October 2, 2013
Do you like to work out in the convenience of your own home? Do you enjoy exercising outdoors? Whether you are interested in starting an exercise program or creating new workout options to do at home or in your favorite outdoor space, you might want to consider using an extremely versatile, portable and effective piece of equipment like the TRX® Suspension Trainer (TRX).
Specialized athletes like gymnasts, circus performers and mountain climbers have been climbing ropes or using various suspension apparatus as a form of strength training for years. In fact, a photo on the Oldtime Strongman blog of the U.S. Naval Academy gym from 1899 looks remarkably similar to modern minimalist training studios. This type of strength training remained relatively obscure until Fitness Anywhere, the parent company of the TRX, launched their product in the early 2000s and increased the popularity of the exercise mode known as “suspended body-weight training.”
As an ACE-certified Personal Trainer, the TRX is one of my favorite tools to use with clients because it is completely portable and allows you to do a number of different exercises at any level of difficulty. The fun thing about using a suspension-training device is that the only resistance is your own body weight against gravity. Changing the intensity from easy-to-hard or vice versa simply requires making slight adjustments to one’s body position. For most exercises, the more vertical or the closer to the anchor point you are, the lower the intensity. Simply moving to a more horizontal position or away from the anchor point increases the challenge.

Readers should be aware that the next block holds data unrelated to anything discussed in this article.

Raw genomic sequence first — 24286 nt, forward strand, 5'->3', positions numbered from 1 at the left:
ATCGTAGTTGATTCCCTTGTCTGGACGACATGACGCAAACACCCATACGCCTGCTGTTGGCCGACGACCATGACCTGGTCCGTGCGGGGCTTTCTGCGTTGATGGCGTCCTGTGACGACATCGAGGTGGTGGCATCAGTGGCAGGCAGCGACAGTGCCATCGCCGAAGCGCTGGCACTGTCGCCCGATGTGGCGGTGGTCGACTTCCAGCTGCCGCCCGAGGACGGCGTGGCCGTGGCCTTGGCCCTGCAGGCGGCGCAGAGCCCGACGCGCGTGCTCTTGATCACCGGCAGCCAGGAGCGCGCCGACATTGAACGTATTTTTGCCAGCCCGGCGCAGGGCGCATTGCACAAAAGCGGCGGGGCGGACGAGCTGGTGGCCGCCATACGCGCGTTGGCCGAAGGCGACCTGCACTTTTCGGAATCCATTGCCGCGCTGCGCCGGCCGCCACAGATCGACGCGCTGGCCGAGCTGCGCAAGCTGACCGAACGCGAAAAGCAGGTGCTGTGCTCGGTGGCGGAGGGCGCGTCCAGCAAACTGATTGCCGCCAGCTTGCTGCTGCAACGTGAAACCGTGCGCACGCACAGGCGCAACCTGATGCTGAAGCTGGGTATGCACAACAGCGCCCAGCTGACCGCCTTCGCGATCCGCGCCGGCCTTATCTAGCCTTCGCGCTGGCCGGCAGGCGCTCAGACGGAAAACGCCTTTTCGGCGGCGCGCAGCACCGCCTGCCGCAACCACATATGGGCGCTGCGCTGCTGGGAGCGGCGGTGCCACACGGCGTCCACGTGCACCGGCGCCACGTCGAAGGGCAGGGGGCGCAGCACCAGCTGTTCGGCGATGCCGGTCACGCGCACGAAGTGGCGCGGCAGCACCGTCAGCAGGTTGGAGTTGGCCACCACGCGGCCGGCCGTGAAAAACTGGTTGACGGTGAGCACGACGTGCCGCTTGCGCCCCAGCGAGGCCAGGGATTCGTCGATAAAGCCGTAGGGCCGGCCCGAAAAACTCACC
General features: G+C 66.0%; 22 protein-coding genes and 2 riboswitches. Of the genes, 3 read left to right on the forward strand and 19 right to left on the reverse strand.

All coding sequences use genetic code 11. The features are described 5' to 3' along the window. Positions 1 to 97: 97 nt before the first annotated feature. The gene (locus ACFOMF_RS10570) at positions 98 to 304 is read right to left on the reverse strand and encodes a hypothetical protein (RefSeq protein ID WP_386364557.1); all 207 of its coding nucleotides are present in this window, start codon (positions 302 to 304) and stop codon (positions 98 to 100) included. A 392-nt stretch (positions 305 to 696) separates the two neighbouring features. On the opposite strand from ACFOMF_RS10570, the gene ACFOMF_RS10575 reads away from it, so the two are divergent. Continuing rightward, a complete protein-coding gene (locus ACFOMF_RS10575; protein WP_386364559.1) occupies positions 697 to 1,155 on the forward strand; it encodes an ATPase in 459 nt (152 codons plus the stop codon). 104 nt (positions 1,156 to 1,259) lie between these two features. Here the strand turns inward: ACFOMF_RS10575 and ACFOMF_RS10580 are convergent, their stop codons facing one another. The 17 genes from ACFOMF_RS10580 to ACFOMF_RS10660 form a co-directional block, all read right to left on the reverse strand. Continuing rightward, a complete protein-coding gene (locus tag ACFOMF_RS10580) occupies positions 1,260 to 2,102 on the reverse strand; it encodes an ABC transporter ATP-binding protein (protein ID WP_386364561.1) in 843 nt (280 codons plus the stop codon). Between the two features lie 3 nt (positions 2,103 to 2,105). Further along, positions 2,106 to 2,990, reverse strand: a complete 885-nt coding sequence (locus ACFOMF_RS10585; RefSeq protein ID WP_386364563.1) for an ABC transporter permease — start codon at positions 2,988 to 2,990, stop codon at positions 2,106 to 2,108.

Training with the TRX effectively develops both strength and increases cardiorespiratory endurance. The cool thing is that because you are using your own body weight, your muscle tissue becomes thicker—technically called myofibrillar hypertrophy—as opposed to bigger, which occurs when using standard weight machines. Focusing on strength simply requires doing more challenging exercises for fewer repetitions. Improving endurance involves less-intense exercises for more repetitions and shorter rest intervals.
If you’re looking for a fun but safe and effective option for a home-based workout, I highly recommend giving the TRX a strong consideration. Using the TRX is simple and the home kit includes a workout card and video to help you learn some challenging and fun exercises. You can also follow along to the video featured above for the 10-minute workout I went through with TRX inventor Randy Hetrick!
Looking for even more ways to use a TRX? Check out these four total-body exercises and give this complete TRX workout a try!
Pete McCall, MSContributor
McCall has an MS in Exercise Science and Health Promotion. In addition, he is an ACE-certified Personal Trainer (ACE-CPT) and holds additional certifications and advanced specializations through NSCA and NASM. McCall has been featured in the Washington Post, the New York Times, the Los Angeles Times, Runner’s World and Self. Full Bio Pete McCall »